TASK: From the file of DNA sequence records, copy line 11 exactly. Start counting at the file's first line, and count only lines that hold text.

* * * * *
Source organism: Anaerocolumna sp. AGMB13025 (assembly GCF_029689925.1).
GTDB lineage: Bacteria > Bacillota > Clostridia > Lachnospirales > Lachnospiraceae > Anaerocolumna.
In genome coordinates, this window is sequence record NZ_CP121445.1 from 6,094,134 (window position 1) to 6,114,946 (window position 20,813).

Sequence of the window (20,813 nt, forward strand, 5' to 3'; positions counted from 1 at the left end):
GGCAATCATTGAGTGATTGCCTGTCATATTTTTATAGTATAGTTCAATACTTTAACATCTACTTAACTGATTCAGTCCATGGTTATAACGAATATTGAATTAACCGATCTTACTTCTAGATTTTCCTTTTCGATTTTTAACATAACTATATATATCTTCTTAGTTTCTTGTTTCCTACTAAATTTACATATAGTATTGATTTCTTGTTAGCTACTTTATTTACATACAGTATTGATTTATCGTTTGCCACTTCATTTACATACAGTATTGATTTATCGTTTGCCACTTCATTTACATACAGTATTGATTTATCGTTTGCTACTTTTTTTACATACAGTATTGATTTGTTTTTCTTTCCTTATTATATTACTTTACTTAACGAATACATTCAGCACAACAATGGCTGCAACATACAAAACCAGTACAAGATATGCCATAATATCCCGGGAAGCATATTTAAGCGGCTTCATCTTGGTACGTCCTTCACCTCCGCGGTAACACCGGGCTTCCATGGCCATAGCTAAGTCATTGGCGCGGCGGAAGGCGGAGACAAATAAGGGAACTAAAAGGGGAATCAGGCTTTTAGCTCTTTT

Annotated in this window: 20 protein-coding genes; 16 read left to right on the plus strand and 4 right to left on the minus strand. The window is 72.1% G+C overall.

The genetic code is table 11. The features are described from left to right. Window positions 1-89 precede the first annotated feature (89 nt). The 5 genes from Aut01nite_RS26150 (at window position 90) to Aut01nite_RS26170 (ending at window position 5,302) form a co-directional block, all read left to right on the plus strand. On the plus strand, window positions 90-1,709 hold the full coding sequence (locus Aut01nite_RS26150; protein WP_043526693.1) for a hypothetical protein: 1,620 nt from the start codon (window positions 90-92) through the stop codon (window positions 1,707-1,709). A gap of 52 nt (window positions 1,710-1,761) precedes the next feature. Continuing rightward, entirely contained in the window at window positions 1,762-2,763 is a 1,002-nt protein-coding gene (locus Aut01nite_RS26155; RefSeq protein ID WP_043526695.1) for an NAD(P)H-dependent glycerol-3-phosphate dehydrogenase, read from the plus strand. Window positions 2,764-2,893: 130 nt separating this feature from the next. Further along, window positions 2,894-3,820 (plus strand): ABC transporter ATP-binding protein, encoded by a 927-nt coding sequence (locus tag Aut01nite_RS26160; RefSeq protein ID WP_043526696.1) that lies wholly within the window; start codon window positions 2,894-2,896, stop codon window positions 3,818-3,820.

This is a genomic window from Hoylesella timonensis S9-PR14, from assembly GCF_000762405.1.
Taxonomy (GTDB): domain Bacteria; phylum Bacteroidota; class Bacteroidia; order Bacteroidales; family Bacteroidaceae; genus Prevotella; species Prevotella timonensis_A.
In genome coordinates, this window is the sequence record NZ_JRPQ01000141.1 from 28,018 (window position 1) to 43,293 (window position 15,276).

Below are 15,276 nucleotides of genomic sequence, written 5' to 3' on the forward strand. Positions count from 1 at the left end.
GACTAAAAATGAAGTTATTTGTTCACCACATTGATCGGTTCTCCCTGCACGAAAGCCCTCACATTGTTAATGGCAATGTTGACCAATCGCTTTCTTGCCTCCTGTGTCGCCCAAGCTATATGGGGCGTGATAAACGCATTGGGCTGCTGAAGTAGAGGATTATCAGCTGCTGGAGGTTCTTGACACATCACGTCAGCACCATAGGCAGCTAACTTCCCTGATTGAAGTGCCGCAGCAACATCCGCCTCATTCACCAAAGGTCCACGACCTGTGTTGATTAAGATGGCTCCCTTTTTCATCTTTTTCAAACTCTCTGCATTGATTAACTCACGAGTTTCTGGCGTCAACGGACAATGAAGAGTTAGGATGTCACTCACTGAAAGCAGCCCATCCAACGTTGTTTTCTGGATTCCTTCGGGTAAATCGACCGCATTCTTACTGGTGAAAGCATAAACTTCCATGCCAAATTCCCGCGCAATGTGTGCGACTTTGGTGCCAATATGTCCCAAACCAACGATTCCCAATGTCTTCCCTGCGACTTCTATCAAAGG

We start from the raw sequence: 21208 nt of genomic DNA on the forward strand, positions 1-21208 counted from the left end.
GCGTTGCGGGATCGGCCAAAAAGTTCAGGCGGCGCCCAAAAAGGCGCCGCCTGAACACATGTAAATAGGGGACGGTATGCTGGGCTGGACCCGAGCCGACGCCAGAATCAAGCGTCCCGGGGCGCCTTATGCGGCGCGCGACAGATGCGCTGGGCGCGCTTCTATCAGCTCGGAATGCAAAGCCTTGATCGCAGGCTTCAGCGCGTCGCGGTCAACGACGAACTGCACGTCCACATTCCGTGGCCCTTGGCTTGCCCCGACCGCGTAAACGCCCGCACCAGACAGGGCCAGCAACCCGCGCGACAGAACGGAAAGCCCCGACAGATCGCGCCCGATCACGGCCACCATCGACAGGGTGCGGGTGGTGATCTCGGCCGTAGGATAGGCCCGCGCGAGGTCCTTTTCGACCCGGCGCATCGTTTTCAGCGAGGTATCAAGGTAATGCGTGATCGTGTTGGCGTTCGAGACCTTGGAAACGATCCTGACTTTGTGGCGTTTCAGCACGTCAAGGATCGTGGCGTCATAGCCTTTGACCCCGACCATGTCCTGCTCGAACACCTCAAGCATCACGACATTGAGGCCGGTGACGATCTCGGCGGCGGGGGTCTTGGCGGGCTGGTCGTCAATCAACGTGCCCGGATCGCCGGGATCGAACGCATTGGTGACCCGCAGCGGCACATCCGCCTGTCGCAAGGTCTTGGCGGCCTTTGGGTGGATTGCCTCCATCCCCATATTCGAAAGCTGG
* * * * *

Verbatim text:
Below are 15,276 nucleotides of genomic sequence, written 5' to 3' on the forward strand. Positions count from 1 at the left end.